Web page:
Apocalypse Now (Francis Ford Coppola, 1979)

Back on cinema screens for a third time (last time was 2001 for the Redux version), Coppola’s epic meditation on Vietnam and the horror of war gets a digital makeover for this outing. Not only does it look beautifully crisp and clean, it also sounds amazing. What really grabbed me from the outset was the quality and clarity of the soundtrack, as the sound of rotor blades whir from side to side over The Doors’ The End, you could almost be in the jungle with Kurtz, Willard and Co.

Composed of a number of outstanding set-pieces, and featuring screen chewing performances from Robert Duval (“I love the smell of Napalm in the morning”), Martin Sheen and Marlon Brando, to mention but a few, this is one you really have to see on the big screen. Famous as much for the facts behind how it got made, as for the towering success it became, Apocalypse Now still stands up, not just as a film, but as a great film. It’s often accused of being indulgent, chaotic and sprawling (actually it’s not), but by god it’s an amazing couple of hours of pure cinematic pleasure.


Apocalypse Now is showing exclusively at The IFI until Thursday, June 2nd.


Archipelago (Joanna Hogg, 2010)

I recently caught up with Joanna Hogg’s second feature on DVD. I had originally intended to see it during the Dublin Film Festival earlier in the year, but clashing film schedules wouldn’t allow it. It’s probably just as well, as shouting at your telly in the comfort of your own home is much more preferable to venting your frustration in a packed cinema.

Hogg’s film centres around an upper middle-class English family holidaying in a rented house on the Scilly Isles. Mother Patricia (Kate Fahey), daughter Cynthia (Lydia Leonard) and son Edward (Tom Hiddleston, making his second appearance for Hogg after 2007’s debut film Unrelated) convene for a few weeks’ relaxation, by way of a send-off for Edward, who is due to leave for Africa to take up a post as a volunteer aid worker.

Edward is conflicted about his decision and seems to be having a bit of an early mid-life crisis about where his life is going in general. He doesn’t get much in the way of support from his mother or sister, both of whom seem incapable of reaching out, or making any kind of real emotional connection with the others. He finds some mild distraction with Rose (real-life cook Amy Lloyd), the cook the family have hired for the holiday (I know), who he can at least talk to and connect with.  Cynthia is harbouring her own inner anger and frustration, which manifests itself in her bossing the other’s about, and being generally bitchy to Edward. In one terse exchange over dinner (most of the arguments seem to involve food) Edward mentions his regret at not inviting his girlfriend along on the holiday, as he will only have one night with her before he goes; to which Cynthia replies that this is a family holiday and that he’s only known his girlfriend eighteen months anyway, so she can hardly be counted as family.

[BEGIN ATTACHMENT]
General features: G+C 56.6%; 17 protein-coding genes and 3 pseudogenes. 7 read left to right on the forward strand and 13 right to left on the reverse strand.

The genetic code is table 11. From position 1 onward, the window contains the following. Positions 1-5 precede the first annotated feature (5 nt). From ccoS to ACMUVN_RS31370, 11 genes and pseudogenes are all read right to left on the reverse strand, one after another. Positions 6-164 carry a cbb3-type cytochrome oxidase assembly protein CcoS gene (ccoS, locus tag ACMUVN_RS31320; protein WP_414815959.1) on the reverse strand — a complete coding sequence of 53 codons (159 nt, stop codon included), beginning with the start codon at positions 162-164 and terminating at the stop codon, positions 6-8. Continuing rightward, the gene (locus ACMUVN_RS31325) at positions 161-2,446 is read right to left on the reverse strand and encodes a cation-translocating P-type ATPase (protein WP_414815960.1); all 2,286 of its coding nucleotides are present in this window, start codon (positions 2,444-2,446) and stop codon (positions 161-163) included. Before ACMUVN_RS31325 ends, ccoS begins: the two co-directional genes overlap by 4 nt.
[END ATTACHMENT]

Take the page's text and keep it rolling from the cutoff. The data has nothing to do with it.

The Mother, Patricia, withdraws into silence at any confrontation; preferring to lose herself in the painting lessons that the family has arranged (I know!) for the duration of their stay with local painter Christopher (real-life painter Christopher Baker). William, the husband/father of the bunch is notable by his absence; he rings a number of times obviously explaining the reasons for his delay, but he never actually arrives. This only adds to the growing tension between mother and siblings, who become more isolated from each other as the holiday progresses; each remaining their own little island. I can’t say I blame him for staying away.

My main problem with this film is that I simply don’t care about this bunch of simpering, whimpering toffs.  Who cares about a mollycoddled bunch of Hooray Henry’s who can’t connect emotionally anyway? I only continued watching in the hope that the house would somehow catch fire and they’d all perish in the blaze; or that the helicopter, which ferries them to and from the mainland, would be blown off-course by strong headwinds, dumping the rotters in the sea. But no. While I’ll never be heard to say that I love the films of Joanna Hogg; I can’t deny that she has a firm grip on her craft and shows a skill in observing and dissecting the complex familial relationships of these, albeit well-off, characters. This is her milieu after all.

She also takes chances with her camera, sometimes going for unusual framing, using long-shots and painstakingly composing every scene like a painting. In fact, painting seems to have been a huge influence on her visual style here, as the act and art of painting features heavily, through the conversations and observations the group share with Christopher Baker.

So not one to rent for a fun night in, but certainly an assured, accomplished second feature from a director not afraid to stay true to her course. It’ll be interesting to see where she goes from here.

Archipelago is out now on DVD.